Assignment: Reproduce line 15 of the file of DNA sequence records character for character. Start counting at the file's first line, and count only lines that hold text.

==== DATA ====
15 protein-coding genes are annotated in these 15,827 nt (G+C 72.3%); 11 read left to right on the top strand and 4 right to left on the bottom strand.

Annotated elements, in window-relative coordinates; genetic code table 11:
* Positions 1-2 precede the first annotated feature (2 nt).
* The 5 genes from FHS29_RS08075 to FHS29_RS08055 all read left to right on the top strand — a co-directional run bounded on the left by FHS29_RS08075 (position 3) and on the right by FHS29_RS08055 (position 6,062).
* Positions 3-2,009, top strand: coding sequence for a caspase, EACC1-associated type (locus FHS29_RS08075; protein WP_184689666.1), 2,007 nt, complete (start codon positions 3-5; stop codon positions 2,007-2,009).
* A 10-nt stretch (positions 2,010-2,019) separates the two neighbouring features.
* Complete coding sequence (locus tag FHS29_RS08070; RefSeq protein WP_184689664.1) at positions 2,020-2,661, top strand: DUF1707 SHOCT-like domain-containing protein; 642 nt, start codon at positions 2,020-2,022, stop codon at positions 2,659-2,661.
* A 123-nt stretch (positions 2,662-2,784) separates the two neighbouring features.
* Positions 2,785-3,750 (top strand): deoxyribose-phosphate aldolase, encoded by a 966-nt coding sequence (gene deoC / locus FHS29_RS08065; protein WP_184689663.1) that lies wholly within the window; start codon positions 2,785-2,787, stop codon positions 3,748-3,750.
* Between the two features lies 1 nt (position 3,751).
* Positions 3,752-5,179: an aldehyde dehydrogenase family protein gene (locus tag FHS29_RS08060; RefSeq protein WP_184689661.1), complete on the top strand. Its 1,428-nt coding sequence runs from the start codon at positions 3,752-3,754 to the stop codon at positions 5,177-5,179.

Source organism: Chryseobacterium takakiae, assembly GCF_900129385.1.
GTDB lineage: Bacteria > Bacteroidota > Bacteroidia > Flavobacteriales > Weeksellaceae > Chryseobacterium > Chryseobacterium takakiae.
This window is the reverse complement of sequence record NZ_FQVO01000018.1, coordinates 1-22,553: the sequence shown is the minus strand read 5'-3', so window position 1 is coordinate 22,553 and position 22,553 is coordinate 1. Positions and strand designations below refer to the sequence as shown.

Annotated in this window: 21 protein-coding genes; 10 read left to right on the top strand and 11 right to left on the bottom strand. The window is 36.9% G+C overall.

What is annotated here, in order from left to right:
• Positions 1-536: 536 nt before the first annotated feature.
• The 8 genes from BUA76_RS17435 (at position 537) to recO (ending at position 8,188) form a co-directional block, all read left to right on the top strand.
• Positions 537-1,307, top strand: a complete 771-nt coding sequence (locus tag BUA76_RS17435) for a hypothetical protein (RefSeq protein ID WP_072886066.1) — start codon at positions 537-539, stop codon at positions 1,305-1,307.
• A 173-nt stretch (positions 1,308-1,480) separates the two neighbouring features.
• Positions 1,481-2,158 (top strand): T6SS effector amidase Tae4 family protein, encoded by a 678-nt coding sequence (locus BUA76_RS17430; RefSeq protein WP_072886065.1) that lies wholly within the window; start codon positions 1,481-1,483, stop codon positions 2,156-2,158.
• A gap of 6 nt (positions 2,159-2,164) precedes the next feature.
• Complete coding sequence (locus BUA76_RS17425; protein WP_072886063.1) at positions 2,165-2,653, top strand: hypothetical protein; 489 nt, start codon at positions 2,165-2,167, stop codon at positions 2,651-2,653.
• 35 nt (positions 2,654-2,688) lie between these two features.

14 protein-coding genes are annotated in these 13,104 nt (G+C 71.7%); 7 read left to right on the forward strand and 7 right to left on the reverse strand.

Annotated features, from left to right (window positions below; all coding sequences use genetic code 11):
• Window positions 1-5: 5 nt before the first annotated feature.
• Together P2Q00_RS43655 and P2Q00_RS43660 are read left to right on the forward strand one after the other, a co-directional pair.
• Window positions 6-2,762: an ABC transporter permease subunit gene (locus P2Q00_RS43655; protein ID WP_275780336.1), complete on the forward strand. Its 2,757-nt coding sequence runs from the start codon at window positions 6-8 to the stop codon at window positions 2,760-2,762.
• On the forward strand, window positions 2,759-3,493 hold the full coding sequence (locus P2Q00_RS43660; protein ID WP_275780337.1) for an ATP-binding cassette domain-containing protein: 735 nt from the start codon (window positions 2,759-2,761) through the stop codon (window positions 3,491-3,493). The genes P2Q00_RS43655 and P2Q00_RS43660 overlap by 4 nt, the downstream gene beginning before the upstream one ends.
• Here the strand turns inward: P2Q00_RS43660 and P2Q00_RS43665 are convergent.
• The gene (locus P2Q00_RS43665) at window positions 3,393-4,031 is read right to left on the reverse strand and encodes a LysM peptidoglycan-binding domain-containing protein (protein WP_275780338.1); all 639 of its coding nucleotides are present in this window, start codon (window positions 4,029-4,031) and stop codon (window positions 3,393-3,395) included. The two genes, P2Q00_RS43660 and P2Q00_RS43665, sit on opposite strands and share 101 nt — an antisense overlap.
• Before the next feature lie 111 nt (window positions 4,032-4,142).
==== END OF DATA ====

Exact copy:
Annotated in this window: 21 protein-coding genes; 10 read left to right on the top strand and 11 right to left on the bottom strand. The window is 36.9% G+C overall.